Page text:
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Standardised mean difference in metaanalyses - How reliable is it in practice?

Research output: Book/ReportPh.D. thesisResearch

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The use of the standardised mean difference (SMD) is common in meta‐analyses, as it allows outcomes
of a similar nature, but measured on different scales, to be combined. The application of SMDs,
compared with that of the raw mean difference, can be complex. Despite this complexity, there have
been few studies of the reliability of this effect measure in practice.
The aims of this PhD were to investigate the difficulties that may arise when researchers use SMD as
an effect measure and to determine the scope for reviewer bias. Three studies were undertaken in
order to fulfil these aims. In the first study, we evaluated the reproducibility of meta‐analyses using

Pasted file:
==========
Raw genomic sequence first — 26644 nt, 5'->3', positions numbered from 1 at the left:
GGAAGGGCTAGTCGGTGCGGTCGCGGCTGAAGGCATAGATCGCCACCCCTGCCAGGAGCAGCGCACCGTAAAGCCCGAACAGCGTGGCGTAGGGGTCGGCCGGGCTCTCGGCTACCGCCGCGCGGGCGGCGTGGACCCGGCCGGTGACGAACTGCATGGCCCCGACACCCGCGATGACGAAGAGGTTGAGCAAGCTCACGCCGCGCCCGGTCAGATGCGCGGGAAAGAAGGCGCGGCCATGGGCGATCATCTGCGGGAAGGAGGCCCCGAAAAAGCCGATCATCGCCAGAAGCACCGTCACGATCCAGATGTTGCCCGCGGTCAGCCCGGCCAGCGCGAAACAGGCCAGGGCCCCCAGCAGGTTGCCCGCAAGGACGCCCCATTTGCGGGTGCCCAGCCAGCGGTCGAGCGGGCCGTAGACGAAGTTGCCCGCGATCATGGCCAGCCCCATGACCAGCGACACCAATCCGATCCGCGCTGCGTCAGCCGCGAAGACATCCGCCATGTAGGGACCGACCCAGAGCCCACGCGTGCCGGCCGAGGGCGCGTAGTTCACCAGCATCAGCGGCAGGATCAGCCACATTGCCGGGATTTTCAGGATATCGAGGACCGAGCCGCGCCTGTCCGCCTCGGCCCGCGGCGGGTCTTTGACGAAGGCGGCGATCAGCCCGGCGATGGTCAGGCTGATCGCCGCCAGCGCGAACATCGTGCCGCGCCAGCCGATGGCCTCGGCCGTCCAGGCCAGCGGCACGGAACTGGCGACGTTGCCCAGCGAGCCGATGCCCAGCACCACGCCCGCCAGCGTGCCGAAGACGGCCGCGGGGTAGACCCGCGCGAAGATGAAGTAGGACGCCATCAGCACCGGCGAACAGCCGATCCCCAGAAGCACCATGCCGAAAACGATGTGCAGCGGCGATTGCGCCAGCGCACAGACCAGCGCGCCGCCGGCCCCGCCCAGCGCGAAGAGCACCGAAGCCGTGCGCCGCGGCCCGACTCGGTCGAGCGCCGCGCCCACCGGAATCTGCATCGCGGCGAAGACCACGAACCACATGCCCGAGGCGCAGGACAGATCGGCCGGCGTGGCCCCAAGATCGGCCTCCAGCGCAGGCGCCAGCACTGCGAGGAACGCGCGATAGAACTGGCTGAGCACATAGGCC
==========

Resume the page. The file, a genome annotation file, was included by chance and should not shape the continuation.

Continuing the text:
SMDs. In the second study, we determined the observer variation when extracting data for the
computation of SMDs. In the third study, we investigated the range of SMDs that could be calculated
based on the same outcomes from the same trials.
The results from the three studies demonstrate that data extraction is prone to error, which can
negate or even reverse the findings of studies. Disagreements were common and often larger than the
effect of commonly used treatments and multiplicity of data was frequent and could impact
importantly on meta‐analytical results.
The conclusion is that readers should be aware that meta‐analyses using SMDs may have included
incorrect or selectively extracted data. Readers should seek assurances that data collection methods
were rigorous and clearly predefined. Reliability of meta‐analyses using SMDs might be improved by
having more detailed review protocols, more than one observer, and investigators with statistical
expertise, but this has to be confirmed by future research.
Original languageEnglish
Place of PublicationThe Nordic Cochrane Centre
PublisherEget Forlag
Number of pages56
Publication statusPublished - 26 Aug 2010

ID: 31022973